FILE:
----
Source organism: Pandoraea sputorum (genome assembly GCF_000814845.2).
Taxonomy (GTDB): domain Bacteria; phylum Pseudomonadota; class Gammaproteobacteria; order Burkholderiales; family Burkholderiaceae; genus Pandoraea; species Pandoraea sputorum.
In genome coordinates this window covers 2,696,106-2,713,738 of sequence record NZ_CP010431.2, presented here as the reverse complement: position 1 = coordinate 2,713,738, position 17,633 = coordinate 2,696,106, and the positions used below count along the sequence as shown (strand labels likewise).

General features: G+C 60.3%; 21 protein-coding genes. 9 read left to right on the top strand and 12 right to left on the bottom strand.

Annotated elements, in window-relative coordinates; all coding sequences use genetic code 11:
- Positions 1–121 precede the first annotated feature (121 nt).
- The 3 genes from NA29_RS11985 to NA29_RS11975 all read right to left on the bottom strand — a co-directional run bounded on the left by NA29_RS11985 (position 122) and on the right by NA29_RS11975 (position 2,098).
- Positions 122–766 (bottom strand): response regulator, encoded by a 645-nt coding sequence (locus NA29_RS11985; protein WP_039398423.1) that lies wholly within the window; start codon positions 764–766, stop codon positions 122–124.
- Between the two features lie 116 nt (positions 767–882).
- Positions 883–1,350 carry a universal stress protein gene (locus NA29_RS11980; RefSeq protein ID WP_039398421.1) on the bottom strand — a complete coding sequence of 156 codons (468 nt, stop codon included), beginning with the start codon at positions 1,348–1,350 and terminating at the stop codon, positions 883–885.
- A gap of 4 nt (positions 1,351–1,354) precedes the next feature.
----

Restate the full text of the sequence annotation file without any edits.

Source organism: Pandoraea sputorum (genome assembly GCF_000814845.2).
Taxonomy (GTDB): domain Bacteria; phylum Pseudomonadota; class Gammaproteobacteria; order Burkholderiales; family Burkholderiaceae; genus Pandoraea; species Pandoraea sputorum.
In genome coordinates this window covers 2,696,106-2,713,738 of sequence record NZ_CP010431.2, presented here as the reverse complement: position 1 = coordinate 2,713,738, position 17,633 = coordinate 2,696,106, and the positions used below count along the sequence as shown (strand labels likewise).

General features: G+C 60.3%; 21 protein-coding genes. 9 read left to right on the top strand and 12 right to left on the bottom strand.

Annotated elements, in window-relative coordinates; all coding sequences use genetic code 11:
- Positions 1–121 precede the first annotated feature (121 nt).
- The 3 genes from NA29_RS11985 to NA29_RS11975 all read right to left on the bottom strand — a co-directional run bounded on the left by NA29_RS11985 (position 122) and on the right by NA29_RS11975 (position 2,098).
- Positions 122–766 (bottom strand): response regulator, encoded by a 645-nt coding sequence (locus NA29_RS11985; protein WP_039398423.1) that lies wholly within the window; start codon positions 764–766, stop codon positions 122–124.
- Between the two features lie 116 nt (positions 767–882).
- Positions 883–1,350 carry a universal stress protein gene (locus NA29_RS11980; RefSeq protein ID WP_039398421.1) on the bottom strand — a complete coding sequence of 156 codons (468 nt, stop codon included), beginning with the start codon at positions 1,348–1,350 and terminating at the stop codon, positions 883–885.
- A gap of 4 nt (positions 1,351–1,354) precedes the next feature.